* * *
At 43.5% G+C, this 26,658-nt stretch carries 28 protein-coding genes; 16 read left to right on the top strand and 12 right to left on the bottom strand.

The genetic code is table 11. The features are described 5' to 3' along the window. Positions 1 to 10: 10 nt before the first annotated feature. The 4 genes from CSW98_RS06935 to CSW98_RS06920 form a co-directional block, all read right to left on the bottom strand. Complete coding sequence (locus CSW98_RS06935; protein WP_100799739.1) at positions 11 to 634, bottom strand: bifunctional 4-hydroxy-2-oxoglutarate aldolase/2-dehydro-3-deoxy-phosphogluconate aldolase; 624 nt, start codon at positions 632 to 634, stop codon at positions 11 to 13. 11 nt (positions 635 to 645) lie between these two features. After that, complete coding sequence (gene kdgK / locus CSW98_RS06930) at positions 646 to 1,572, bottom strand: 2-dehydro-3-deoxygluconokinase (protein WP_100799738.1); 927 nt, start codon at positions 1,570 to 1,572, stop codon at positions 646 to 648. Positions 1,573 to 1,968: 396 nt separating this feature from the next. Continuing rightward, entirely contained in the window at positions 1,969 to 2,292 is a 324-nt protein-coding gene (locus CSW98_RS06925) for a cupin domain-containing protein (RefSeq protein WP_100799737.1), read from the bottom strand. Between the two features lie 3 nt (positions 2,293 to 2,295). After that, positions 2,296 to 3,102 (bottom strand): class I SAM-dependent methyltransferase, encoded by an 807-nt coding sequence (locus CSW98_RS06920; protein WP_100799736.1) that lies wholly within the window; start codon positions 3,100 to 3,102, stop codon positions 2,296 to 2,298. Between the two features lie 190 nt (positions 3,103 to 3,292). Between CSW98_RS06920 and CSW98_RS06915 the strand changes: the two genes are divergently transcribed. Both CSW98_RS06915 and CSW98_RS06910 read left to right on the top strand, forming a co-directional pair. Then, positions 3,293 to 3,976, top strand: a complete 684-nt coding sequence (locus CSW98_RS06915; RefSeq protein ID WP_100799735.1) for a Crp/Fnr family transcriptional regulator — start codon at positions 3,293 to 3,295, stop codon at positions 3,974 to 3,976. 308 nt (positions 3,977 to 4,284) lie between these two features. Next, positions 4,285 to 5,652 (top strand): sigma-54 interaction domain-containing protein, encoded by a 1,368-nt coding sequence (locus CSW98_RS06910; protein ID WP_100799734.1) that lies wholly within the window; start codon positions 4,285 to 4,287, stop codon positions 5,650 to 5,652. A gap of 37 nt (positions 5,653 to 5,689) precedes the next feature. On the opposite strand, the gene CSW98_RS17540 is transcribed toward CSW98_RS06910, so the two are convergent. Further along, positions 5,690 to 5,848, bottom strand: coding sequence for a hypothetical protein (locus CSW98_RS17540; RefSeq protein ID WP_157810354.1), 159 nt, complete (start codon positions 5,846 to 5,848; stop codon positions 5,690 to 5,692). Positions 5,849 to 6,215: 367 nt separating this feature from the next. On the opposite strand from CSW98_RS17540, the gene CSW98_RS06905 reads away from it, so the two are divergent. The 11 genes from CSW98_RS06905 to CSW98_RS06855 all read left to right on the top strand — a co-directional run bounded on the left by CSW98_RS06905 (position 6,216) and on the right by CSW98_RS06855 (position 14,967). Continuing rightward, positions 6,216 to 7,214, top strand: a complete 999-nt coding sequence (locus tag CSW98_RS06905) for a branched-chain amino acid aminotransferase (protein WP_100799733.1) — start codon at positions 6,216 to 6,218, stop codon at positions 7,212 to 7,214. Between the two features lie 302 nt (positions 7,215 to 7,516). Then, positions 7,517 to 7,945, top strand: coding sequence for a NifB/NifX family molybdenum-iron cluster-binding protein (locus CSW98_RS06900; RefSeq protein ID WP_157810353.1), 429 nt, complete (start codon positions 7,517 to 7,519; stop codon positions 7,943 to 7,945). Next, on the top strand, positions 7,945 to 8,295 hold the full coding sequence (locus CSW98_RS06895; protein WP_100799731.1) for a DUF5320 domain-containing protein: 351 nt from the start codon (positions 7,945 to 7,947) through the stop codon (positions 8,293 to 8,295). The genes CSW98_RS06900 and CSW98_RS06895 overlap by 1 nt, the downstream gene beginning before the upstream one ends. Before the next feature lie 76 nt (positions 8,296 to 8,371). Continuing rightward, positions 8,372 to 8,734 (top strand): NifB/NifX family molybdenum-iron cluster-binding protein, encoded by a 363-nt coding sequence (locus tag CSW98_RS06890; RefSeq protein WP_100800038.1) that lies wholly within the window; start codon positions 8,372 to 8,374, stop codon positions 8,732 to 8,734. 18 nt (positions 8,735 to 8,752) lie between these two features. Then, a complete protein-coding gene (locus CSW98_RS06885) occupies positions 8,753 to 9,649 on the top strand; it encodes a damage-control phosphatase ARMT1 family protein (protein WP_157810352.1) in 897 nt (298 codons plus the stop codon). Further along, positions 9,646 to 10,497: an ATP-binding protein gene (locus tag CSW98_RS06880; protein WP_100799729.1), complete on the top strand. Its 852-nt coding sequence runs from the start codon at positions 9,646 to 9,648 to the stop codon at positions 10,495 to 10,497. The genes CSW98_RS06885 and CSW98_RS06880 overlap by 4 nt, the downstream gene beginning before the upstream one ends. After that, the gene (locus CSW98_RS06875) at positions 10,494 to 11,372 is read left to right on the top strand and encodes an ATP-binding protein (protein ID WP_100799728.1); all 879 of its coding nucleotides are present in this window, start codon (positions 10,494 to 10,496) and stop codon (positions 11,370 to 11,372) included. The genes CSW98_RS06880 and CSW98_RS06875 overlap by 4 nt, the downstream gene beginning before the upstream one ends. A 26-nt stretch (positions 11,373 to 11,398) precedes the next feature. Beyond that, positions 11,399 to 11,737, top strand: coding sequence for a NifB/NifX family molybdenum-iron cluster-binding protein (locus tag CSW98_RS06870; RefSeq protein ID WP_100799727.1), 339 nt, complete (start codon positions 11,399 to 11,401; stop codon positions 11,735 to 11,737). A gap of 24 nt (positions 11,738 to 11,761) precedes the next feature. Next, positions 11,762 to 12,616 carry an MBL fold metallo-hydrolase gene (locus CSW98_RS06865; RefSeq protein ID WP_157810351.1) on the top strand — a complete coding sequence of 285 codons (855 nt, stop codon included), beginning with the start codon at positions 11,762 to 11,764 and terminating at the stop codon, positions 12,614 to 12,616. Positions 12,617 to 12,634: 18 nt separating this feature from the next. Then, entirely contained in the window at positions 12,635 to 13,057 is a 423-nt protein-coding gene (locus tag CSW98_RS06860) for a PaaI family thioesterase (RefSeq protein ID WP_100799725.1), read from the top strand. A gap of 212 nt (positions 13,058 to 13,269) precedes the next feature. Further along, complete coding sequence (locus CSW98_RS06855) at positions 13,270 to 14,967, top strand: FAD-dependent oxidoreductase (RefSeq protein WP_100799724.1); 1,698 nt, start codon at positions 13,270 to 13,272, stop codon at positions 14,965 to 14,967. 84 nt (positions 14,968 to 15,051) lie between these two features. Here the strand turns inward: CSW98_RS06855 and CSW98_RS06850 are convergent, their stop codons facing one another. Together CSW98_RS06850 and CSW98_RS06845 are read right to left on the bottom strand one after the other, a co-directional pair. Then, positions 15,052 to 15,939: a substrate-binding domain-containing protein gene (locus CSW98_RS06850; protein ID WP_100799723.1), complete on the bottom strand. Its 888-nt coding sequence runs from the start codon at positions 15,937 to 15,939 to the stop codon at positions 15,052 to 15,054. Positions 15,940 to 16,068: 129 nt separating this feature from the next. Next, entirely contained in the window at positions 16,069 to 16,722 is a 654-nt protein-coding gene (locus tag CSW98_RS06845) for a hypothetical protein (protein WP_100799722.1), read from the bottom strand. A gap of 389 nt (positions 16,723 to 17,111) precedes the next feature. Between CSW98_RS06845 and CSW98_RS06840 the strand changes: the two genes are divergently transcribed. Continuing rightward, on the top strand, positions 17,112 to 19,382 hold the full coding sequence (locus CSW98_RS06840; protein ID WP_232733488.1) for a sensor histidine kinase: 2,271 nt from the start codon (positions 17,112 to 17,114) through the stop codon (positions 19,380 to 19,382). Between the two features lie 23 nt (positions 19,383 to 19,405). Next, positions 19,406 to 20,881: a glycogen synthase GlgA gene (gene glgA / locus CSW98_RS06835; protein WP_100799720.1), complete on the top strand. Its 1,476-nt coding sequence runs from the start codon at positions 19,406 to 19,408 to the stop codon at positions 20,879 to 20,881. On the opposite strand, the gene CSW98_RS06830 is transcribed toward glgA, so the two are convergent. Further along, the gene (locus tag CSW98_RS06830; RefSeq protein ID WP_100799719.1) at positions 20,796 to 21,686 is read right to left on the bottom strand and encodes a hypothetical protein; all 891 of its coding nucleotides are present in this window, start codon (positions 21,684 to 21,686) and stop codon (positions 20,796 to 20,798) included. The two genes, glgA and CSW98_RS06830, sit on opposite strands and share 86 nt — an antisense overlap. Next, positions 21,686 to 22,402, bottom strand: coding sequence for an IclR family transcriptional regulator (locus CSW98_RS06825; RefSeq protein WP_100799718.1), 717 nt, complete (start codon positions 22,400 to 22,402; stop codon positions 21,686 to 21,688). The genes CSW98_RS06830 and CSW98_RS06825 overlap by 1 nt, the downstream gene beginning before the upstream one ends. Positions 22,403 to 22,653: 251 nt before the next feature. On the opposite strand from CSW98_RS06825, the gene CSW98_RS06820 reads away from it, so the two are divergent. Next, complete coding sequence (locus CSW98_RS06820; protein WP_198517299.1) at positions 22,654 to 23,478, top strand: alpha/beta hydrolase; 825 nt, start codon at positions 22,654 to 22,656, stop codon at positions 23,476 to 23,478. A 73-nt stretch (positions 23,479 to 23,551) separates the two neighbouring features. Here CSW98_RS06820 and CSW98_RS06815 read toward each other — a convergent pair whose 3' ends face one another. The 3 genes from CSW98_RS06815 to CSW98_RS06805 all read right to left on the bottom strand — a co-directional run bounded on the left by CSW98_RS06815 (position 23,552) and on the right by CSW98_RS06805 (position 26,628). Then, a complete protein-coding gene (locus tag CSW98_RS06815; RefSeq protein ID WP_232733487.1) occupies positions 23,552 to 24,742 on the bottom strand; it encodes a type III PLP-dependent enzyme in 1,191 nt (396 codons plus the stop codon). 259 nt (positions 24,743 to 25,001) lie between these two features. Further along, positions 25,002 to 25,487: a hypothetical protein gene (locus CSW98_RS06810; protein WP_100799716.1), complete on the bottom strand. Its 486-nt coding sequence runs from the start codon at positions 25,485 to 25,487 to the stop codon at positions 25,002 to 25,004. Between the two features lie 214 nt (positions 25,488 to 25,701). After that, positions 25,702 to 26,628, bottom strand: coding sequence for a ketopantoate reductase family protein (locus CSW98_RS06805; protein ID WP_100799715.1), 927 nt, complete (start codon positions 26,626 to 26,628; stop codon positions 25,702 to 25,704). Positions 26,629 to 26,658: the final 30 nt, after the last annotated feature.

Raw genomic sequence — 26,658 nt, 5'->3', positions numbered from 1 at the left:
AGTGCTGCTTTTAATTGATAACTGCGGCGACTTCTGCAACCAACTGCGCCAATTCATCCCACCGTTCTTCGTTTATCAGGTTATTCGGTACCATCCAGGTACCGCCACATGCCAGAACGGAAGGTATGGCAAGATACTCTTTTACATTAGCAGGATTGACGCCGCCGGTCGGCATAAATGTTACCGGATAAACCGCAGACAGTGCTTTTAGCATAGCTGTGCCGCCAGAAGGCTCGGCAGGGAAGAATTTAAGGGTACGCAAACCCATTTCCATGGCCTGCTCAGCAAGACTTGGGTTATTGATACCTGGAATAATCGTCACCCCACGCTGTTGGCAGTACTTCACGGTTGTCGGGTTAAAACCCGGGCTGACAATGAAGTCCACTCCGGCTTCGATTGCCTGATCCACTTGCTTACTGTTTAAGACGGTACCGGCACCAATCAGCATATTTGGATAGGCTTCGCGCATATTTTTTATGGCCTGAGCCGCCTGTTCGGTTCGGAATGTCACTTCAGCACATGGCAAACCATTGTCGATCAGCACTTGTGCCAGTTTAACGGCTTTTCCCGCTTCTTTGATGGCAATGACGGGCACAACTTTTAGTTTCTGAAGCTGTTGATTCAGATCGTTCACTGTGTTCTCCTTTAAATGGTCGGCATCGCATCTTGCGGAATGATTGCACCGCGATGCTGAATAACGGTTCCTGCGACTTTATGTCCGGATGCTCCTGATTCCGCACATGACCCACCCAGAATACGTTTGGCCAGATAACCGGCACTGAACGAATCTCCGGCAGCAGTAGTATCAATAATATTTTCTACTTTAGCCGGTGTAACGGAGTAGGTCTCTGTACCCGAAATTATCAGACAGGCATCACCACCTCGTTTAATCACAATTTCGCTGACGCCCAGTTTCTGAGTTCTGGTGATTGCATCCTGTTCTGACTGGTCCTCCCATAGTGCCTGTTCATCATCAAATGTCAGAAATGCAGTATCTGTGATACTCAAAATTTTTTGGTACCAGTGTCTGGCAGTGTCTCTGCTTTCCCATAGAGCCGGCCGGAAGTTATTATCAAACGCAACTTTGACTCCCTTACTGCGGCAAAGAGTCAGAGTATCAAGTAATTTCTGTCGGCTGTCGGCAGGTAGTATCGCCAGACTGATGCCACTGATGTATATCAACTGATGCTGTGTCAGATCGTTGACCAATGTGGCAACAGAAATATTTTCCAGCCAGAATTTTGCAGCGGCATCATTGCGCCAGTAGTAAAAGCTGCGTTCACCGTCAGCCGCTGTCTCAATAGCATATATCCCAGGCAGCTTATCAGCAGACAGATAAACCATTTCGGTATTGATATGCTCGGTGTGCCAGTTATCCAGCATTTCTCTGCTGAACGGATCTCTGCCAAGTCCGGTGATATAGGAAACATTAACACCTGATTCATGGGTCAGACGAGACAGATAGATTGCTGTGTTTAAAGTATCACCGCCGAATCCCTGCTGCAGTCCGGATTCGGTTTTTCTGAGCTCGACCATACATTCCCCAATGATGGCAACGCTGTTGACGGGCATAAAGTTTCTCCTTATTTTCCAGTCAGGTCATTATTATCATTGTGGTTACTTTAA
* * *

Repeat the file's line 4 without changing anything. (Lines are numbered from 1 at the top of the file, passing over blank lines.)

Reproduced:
AGTGCTGCTTTTAATTGATAACTGCGGCGACTTCTGCAACCAACTGCGCCAATTCATCCCACCGTTCTTCGTTTATCAGGTTATTCGGTACCATCCAGGTACCGCCACATGCCAGAACGGAAGGTATGGCAAGATACTCTTTTACATTAGCAGGATTGACGCCGCCGGTCGGCATAAATGTTACCGGATAAACCGCAGACAGTGCTTTTAGCATAGCTGTGCCGCCAGAAGGCTCGGCAGGGAAGAATTTAAGGGTACGCAAACCCATTTCCATGGCCTGCTCAGCAAGACTTGGGTTATTGATACCTGGAATAATCGTCACCCCACGCTGTTGGCAGTACTTCACGGTTGTCGGGTTAAAACCCGGGCTGACAATGAAGTCCACTCCGGCTTCGATTGCCTGATCCACTTGCTTACTGTTTAAGACGGTACCGGCACCAATCAGCATATTTGGATAGGCTTCGCGCATATTTTTTATGGCCTGAGCCGCCTGTTCGGTTCGGAATGTCACTTCAGCACATGGCAAACCATTGTCGATCAGCACTTGTGCCAGTTTAACGGCTTTTCCCGCTTCTTTGATGGCAATGACGGGCACAACTTTTAGTTTCTGAAGCTGTTGATTCAGATCGTTCACTGTGTTCTCCTTTAAATGGTCGGCATCGCATCTTGCGGAATGATTGCACCGCGATGCTGAATAACGGTTCCTGCGACTTTATGTCCGGATGCTCCTGATTCCGCACATGACCCACCCAGAATACGTTTGGCCAGATAACCGGCACTGAACGAATCTCCGGCAGCAGTAGTATCAATAATATTTTCTACTTTAGCCGGTGTAACGGAGTAGGTCTCTGTACCCGAAATTATCAGACAGGCATCACCACCTCGTTTAATCACAATTTCGCTGACGCCCAGTTTCTGAGTTCTGGTGATTGCATCCTGTTCTGACTGGTCCTCCCATAGTGCCTGTTCATCATCAAATGTCAGAAATGCAGTATCTGTGATACTCAAAATTTTTTGGTACCAGTGTCTGGCAGTGTCTCTGCTTTCCCATAGAGCCGGCCGGAAGTTATTATCAAACGCAACTTTGACTCCCTTACTGCGGCAAAGAGTCAGAGTATCAAGTAATTTCTGTCGGCTGTCGGCAGGTAGTATCGCCAGACTGATGCCACTGATGTATATCAACTGATGCTGTGTCAGATCGTTGACCAATGTGGCAACAGAAATATTTTCCAGCCAGAATTTTGCAGCGGCATCATTGCGCCAGTAGTAAAAGCTGCGTTCACCGTCAGCCGCTGTCTCAATAGCATATATCCCAGGCAGCTTATCAGCAGACAGATAAACCATTTCGGTATTGATATGCTCGGTGTGCCAGTTATCCAGCATTTCTCTGCTGAACGGATCTCTGCCAAGTCCGGTGATATAGGAAACATTAACACCTGATTCATGGGTCAGACGAGACAGATAGATTGCTGTGTTTAAAGTATCACCGCCGAATCCCTGCTGCAGTCCGGATTCGGTTTTTCTGAGCTCGACCATACATTCCCCAATGATGGCAACGCTGTTGACGGGCATAAAGTTTCTCCTTATTTTCCAGTCAGGTCATTATTATCATTGTGGTTACTTTAA